An actor who was a key figure in the “blaxploitation” films of the 1970s and later earned honors for his work on the stage has died, The New York Times reports. Dick Anthony Williams, who also worked steadily in television for more than three decades, was 77.
Williams was a regular on the ABC series "Homefront" in the 1990s, and played Malcolm X in the 1978 NBC miniseries "King," the story says.
He was also a prolific actor on the stage and appeared in blaxploitation films in the 1970s, such as the 1973 movie "The Mack," which starred Richard Pryor. In that film, his character, Pretty Tony, was a pimp armed with a sword-cane, the story notes.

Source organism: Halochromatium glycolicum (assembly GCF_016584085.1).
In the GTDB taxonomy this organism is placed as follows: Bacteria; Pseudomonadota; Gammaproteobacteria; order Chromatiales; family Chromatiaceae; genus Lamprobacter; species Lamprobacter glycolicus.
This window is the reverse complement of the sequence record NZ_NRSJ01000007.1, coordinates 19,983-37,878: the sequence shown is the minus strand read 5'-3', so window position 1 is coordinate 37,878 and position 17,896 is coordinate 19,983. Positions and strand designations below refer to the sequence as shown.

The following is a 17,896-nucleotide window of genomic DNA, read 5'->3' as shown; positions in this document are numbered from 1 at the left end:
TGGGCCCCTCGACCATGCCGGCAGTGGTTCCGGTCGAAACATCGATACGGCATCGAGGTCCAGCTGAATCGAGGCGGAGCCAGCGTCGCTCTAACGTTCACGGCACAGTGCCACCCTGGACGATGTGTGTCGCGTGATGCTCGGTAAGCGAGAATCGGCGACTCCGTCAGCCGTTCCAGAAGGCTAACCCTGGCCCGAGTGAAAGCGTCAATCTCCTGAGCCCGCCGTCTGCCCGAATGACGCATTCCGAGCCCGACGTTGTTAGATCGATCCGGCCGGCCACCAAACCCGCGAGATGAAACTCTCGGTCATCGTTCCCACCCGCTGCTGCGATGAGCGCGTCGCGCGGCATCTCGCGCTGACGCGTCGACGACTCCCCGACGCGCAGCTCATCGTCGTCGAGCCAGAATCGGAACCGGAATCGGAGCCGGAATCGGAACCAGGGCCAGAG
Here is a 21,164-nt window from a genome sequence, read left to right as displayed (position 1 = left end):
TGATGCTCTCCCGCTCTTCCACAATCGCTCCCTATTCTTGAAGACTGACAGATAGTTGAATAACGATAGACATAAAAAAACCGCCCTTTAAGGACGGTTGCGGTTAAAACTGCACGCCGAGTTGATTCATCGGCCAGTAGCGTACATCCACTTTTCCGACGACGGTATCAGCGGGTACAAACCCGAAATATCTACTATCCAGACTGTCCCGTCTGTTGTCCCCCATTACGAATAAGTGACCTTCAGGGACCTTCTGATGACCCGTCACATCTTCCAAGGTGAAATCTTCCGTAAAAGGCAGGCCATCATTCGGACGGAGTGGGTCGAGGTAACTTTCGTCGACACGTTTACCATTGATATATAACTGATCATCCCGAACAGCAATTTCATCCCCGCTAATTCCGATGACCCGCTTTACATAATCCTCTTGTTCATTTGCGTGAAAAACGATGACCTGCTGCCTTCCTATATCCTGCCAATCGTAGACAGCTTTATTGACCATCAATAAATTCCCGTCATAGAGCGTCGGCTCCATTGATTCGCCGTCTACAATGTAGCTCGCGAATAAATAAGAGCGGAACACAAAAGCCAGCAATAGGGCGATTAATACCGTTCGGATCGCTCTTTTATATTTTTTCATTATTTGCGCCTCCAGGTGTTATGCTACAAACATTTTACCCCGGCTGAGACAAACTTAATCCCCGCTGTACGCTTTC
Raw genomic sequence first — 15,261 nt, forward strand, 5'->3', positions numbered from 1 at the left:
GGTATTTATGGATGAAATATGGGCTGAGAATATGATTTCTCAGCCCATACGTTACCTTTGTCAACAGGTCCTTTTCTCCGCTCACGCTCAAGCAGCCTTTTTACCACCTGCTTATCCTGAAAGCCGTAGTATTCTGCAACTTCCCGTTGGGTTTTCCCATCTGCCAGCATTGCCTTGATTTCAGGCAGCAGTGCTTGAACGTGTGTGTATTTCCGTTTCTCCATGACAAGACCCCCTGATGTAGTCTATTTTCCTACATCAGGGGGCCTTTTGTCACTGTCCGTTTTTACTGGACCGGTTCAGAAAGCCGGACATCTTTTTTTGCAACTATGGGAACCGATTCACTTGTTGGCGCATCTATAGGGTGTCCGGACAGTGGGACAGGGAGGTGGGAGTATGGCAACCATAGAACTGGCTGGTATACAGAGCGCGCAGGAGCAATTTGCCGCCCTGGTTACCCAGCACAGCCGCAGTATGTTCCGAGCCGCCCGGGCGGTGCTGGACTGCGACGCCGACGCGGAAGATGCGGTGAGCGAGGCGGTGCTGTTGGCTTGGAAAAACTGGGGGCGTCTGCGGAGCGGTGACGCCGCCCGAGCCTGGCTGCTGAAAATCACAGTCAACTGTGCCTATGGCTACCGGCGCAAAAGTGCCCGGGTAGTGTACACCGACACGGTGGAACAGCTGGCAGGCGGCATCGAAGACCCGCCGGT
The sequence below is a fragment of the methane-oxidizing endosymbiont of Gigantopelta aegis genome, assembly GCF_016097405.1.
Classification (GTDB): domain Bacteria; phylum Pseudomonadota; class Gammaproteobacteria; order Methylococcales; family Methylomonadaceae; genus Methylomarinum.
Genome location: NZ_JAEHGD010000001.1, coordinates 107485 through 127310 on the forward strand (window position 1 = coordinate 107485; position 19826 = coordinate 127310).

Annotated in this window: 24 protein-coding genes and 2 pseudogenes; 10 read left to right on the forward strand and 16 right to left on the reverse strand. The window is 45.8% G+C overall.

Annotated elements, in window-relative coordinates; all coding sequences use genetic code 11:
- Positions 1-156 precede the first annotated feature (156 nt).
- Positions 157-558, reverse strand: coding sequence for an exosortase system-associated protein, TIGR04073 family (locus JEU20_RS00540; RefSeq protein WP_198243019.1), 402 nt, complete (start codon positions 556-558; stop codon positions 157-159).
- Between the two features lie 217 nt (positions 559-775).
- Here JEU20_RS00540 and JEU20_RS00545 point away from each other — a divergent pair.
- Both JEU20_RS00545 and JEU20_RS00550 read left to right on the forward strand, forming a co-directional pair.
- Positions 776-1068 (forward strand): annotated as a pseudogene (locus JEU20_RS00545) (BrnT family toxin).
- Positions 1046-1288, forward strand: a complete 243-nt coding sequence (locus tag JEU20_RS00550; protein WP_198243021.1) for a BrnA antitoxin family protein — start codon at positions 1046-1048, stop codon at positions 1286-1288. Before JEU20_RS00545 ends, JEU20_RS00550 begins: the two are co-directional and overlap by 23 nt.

Williams won the 1974 Drama Desk Award for his work on the stage in “What the Wine-Sellers Buy,” which also earned him a Tony Award nomination. He was nominated for a Tony and a Drama Desk Award in 1975 for “Black Picture Show.”
His many film appearances included “Dog Day Afternoon,” “The Jerk,” “Mo’ Better Blues” and “Edward Scissorhands.” On the small screen, he was seen in “Dragnet,” “Ironside,” “Starsky and Hutch,” “Cagney & Lacey,” “L.A. Law,” “The X-Files,” “NYPD Blue” and many other series.